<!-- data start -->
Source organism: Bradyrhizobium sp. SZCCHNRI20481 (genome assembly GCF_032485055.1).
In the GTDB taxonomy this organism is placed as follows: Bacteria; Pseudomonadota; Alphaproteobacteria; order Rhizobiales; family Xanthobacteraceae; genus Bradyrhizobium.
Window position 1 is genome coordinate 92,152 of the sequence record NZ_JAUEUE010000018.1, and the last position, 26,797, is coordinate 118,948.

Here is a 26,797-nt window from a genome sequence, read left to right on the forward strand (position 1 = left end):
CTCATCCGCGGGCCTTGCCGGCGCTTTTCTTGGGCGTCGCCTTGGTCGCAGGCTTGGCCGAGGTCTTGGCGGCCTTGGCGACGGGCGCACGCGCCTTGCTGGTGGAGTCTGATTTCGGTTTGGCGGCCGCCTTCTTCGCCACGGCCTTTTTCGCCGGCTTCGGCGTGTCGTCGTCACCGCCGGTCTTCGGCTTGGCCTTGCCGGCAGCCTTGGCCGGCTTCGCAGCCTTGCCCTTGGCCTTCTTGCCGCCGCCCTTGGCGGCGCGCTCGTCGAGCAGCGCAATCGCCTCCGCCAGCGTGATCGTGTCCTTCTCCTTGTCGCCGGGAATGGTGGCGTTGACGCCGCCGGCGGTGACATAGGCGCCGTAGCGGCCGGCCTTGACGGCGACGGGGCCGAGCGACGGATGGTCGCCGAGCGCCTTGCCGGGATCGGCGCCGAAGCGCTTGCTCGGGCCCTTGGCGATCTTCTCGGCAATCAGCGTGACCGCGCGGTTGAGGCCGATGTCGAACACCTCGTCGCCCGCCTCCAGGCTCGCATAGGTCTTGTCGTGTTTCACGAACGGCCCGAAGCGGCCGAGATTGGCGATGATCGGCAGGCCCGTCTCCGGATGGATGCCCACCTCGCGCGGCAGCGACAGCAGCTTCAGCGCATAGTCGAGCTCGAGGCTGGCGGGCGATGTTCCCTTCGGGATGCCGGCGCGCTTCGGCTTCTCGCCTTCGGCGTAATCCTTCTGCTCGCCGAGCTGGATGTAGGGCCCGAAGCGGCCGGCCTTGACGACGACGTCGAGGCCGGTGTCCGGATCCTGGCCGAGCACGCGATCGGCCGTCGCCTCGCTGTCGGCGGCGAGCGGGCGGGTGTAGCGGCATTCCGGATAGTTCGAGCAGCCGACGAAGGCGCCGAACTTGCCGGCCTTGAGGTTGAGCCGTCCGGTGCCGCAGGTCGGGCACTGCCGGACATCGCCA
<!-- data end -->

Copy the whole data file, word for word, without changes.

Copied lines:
Source organism: Bradyrhizobium sp. SZCCHNRI20481 (genome assembly GCF_032485055.1).
In the GTDB taxonomy this organism is placed as follows: Bacteria; Pseudomonadota; Alphaproteobacteria; order Rhizobiales; family Xanthobacteraceae; genus Bradyrhizobium.
Window position 1 is genome coordinate 92,152 of the sequence record NZ_JAUEUE010000018.1, and the last position, 26,797, is coordinate 118,948.

Here is a 26,797-nt window from a genome sequence, read left to right on the forward strand (position 1 = left end):
CTCATCCGCGGGCCTTGCCGGCGCTTTTCTTGGGCGTCGCCTTGGTCGCAGGCTTGGCCGAGGTCTTGGCGGCCTTGGCGACGGGCGCACGCGCCTTGCTGGTGGAGTCTGATTTCGGTTTGGCGGCCGCCTTCTTCGCCACGGCCTTTTTCGCCGGCTTCGGCGTGTCGTCGTCACCGCCGGTCTTCGGCTTGGCCTTGCCGGCAGCCTTGGCCGGCTTCGCAGCCTTGCCCTTGGCCTTCTTGCCGCCGCCCTTGGCGGCGCGCTCGTCGAGCAGCGCAATCGCCTCCGCCAGCGTGATCGTGTCCTTCTCCTTGTCGCCGGGAATGGTGGCGTTGACGCCGCCGGCGGTGACATAGGCGCCGTAGCGGCCGGCCTTGACGGCGACGGGGCCGAGCGACGGATGGTCGCCGAGCGCCTTGCCGGGATCGGCGCCGAAGCGCTTGCTCGGGCCCTTGGCGATCTTCTCGGCAATCAGCGTGACCGCGCGGTTGAGGCCGATGTCGAACACCTCGTCGCCCGCCTCCAGGCTCGCATAGGTCTTGTCGTGTTTCACGAACGGCCCGAAGCGGCCGAGATTGGCGATGATCGGCAGGCCCGTCTCCGGATGGATGCCCACCTCGCGCGGCAGCGACAGCAGCTTCAGCGCATAGTCGAGCTCGAGGCTGGCGGGCGATGTTCCCTTCGGGATGCCGGCGCGCTTCGGCTTCTCGCCTTCGGCGTAATCCTTCTGCTCGCCGAGCTGGATGTAGGGCCCGAAGCGGCCGGCCTTGACGACGACGTCGAGGCCGGTGTCCGGATCCTGGCCGAGCACGCGATCGGCCGTCGCCTCGCTGTCGGCGGCGAGCGGGCGGGTGTAGCGGCATTCCGGATAGTTCGAGCAGCCGACGAAGGCGCCGAACTTGCCGGCCTTGAGGTTGAGCCGTCCGGTGCCGCAGGTCGGGCACTGCCGGACATCGCCA